Quinn Anxious, Excited For Rangers To Hit The Ice

Chatting with rookie Rangers coach David Quinn is as refreshing and stimulating as sipping a Mint Julep on a hot New York day.

Naturally, it’s so good, you want some more, so in sunny Manhattan, I savored my one-on-one chat with the Blueshirts’ new bench boss.

He’s fun, candid, excited and everything else that goes with an enthusiastic Rhode Islander, now the architect of a Rangers team in transition.

“So,” I asked him, “what are you feeling these Dog Days of August?”

He chuckled.

“I have two things on my mind,” Quinn shot back. “On the one hand I’m looking forward to the rookie camp, Traverse City, and eventually training camp.”

Then, a pause, and a bit of relaxed contentment: “On the other hand, I really don’t want to wish summer away. Really, I’m two things — anxious and excited.”

Now that David’s staff is in place and training camp plans have been blueprinted, he’s been in touch with his players.

“I’ve had a connection with a lot of guys on our roster,” he noted, “but the one I know best is Kevin Shattenkirk. I go ‘way back with Kevin; back to when I recruited him at Boston University.”

Just about every citizen in Rangerville knows that Shattenkirk is emerging from an injury-plagued season. Therefore, 2018-19 is a biggie for the defenseman and the new coach as well.

“Knowing Kevin the way I do makes it easier for me,” Quinn went on, “but I’ve had a connection in varying ways with many of the guys I have now. There’s Kevin Hayes, Jimmy Vesey, Chris Kreider and Cody McLeod, to name a few.”

They all are part of a core assigned with the task of creating a rebound season, along with vibrant youngsters, some of whom have David chomping at the bit.

Names roll of his tongue with ease.

“For starters, there’s (Filip) Chytil and (Lias) Andersson who each can make an impact. There’s a bunch more of young kids — (Libor) Hajek, (Brett) Howden and (Neal) Pionk.

“They know that we’ve got a whole new ball game here and they’re all going to have opportunities ’cause they’re all good players.”

He could have added gifted goalie Igor Shesterkin, and defensemen Ryan Lindgren, Tony DeAngelo and Yegor Rykov.

Steve Valiquette and Bill Pidto discuss Rangers goaltending prospect Igor Shestyorkin, who is tearing it up in the KHL this season.

As The Hockey News noted, “The mission was to sell older assets and restock with prospects. Good idea!”

Likewise, the New York Post’s Brett Cyrgalis interviewed Rangers assistant general manager Chris Drury not long ago, and the former NHL ace added to the optimism.

“Internally,” Drury told Cyrgalis, “I know we’re excited at where we’re at. You can have all the picks and make the trades but you have to pick the right guys.

“In hindsight, getting some feedback around the league, I think, organizationally, we’re excited about who we got.”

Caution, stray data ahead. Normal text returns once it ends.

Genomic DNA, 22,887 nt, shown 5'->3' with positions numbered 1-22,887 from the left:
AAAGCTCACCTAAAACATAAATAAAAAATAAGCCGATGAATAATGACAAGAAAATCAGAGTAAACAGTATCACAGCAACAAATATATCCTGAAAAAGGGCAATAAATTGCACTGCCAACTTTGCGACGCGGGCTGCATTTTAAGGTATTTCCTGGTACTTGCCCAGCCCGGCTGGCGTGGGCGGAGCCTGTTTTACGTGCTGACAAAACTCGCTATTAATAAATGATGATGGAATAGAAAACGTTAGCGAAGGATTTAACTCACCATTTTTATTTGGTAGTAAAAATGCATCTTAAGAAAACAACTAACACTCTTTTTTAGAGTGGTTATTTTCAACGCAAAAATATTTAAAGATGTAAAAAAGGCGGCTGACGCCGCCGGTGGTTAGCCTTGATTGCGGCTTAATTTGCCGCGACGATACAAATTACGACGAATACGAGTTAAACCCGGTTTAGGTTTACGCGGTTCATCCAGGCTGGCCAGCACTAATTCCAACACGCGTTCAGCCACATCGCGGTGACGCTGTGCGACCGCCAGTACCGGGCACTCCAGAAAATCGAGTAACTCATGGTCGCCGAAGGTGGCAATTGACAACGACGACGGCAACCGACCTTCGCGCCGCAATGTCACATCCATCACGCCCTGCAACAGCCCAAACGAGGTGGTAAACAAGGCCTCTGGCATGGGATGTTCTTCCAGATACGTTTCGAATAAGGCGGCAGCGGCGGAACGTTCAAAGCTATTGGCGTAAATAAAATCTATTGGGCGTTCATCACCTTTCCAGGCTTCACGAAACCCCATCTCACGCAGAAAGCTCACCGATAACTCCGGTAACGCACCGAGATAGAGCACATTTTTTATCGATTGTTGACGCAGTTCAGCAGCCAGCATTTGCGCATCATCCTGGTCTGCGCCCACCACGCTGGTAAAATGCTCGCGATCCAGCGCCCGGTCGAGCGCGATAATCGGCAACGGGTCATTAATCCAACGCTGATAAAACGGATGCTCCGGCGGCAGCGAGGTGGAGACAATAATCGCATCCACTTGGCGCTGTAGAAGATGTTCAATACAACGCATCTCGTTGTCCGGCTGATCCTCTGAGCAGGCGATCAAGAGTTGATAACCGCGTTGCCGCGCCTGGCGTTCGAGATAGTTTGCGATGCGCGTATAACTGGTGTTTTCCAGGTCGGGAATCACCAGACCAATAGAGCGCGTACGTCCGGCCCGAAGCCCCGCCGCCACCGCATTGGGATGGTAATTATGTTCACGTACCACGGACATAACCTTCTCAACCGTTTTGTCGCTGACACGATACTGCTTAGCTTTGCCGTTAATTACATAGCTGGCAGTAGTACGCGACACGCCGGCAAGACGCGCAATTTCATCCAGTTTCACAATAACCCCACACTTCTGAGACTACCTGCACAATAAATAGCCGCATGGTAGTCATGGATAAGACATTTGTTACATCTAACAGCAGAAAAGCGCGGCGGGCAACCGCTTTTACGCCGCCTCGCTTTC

Meanwhile, Ryan McDonagh’s emigration to Tampa Bay has created a captain’s vacancy which the coach has deposited in the round file marked NO RUSH.

It’s no secret that having a “C” on the jersey does not automatically produce leadership in the Mark Messier mold, nor Ryan Callahan for that matter.

In bygone years, the captaincy was more a burden than a blessing to Blueshirts Hall of Fame defensemen Harry Howell and Brian Leetch.

Some observers will tell you that the “C” on McDonagh’s uniform was not necessarily the panacea for his puck progress.

“For me,” Quinn explained, “the captaincy question is on the back-burner. I want to wait until the team is assembled. I want to get a chance to see what these guys look like on the ice and in action.

“This much is certain; you can’t force a thing like making a captain. I believe in letting the team decide if it should have one.”

David mentioned that such coaches as Ben Smith and Jack Parker influenced his style. What’s more he had a kind word for his new rival, John Hynes, the Devils bench boss.

As it happens Quinn and Hynes — not to mention Lou Lamoriello — all speak the same native language developed in New England.

“Yeah, we’re all from Rhode Island.”

At that point, Pal David was intrigued when I delivered some important music news about his state. There were two pre-Alaska-Hawaii Rhode Island hit tunes:

1. “Poor Little Rhode Island, Smallest Of The Forty-Eight” and 2. “Rhode Island Is Famous For You.” I changed the latter to “Rhode Island Is Famous For Lou” and Sir Lamoriello liked that.

Getting back to hockey, Quinn and I wondered what effect the Vegas Golden Knights miracle season would have on his players.

“Look,” he reminded me, “there’s so much parity in the league right now. As for Vegas, a lot of people have forgotten that they started the season with about seven first-rounders and a lot of second-rounders.”

Besides, Dave doesn’t coach the Knights, his club is called Rangers and they present a challenge to someone making the leap from the collegiate coaching ranks to what we like to call The Show.

He also knows that Rangers fans rank among the most passionate and dedicated in the sporting world. Which prompted me to ask him how The Blueshirt Faithful have reacted to him when they meet the new mentor on the street.

“So far, everybody loves me.”

Then, another pause and the perfect squelch:

“At least to my face!”